What is the strongest theme in Tom Stoppard's, "Travesties"?

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By using Oscar Wilde's play The Importance of Being Earnest as a subtle reference point, Stoppard contextualizes the play as a social satire, but also makes it clear that he is paying homage to one of the most well known plays in the English language. In his plays, Wilde frequently satirized high society, calling attention to hypocrisy and pretension among the upper classes. Stoppard's play Travesties is also engaged in exploring and commenting upon high society through its frequent conversations about art, politics, revolution and the meaning of life.

Joyce is the primary "artistic" character because his mode is traditional; compared to Tristan Tzara, a proponent of Dada, Joyce is essentially old-fashioned in his approach to his art. Tzara's approach to art as a form that can be manipulated by random chance, as opposed to skill or inspiration, underscores the idea that discussion of art, such as that practiced in high society, is more shallow and less meaningful that the pursuit or creation of art itself.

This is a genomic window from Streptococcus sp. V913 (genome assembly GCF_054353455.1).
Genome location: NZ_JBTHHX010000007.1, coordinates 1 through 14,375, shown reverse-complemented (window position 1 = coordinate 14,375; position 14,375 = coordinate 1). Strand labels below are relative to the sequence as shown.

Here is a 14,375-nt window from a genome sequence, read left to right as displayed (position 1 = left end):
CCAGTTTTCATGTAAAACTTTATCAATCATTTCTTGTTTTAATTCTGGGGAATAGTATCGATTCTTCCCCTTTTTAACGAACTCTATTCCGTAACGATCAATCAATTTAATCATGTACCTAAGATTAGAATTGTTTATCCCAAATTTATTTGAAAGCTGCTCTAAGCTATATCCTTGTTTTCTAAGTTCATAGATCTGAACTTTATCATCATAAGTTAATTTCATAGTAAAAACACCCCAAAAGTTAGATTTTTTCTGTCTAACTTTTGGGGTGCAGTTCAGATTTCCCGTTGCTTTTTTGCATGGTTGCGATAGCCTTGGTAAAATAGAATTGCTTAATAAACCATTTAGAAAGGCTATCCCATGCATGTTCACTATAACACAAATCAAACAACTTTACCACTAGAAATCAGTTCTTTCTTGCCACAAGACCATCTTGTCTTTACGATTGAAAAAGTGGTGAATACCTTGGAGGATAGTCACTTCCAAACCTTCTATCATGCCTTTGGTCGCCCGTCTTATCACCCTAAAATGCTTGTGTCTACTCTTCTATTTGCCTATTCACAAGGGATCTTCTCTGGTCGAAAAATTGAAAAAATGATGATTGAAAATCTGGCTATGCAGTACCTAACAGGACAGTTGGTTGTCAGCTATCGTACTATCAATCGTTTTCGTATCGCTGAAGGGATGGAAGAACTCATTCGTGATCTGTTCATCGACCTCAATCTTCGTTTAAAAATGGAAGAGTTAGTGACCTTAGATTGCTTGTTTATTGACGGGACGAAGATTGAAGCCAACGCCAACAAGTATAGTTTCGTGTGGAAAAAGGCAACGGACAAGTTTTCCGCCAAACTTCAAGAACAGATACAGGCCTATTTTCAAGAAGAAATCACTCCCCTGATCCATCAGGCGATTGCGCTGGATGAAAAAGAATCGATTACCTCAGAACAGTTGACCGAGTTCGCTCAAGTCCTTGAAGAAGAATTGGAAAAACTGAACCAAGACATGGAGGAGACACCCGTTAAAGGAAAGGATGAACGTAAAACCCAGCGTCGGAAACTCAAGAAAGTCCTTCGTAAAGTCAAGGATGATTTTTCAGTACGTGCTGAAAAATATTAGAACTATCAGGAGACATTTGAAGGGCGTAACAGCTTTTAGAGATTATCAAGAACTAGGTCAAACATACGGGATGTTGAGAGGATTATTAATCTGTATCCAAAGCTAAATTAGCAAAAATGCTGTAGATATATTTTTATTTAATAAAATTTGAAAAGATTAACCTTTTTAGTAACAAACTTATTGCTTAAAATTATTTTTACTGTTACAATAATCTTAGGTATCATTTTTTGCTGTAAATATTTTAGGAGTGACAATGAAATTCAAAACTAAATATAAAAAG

Whereas Wilde used a high form of art (a comedy of manners) to call attention to the relatively shallow concerns and standards of people in high society, Travesties portrays its characters as more down to earth and sincere, making their discussions of art and its place in the social milieu into layered and thoughtful commentary. Travesties has its central theme the exploration of the human condition by its most passionate participants: artists, philosophers and politicians (those who would rule over society and change its structures, laws, and rules).

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The major theme in Travestiesis the relationship between art and politics. Stoppard creates characters with very different opinions about art and politics. These contradictory points of view result in neither art nor politics be priviledged over the other.

The secondary theme that extends from the relationship between art and politics is that of nature and the function of art and the artist. Again, Stoppard provides very contridictory points of view, where none is priviledged over the other.

In both cases, the reader is never clear as to the stance the author takes!

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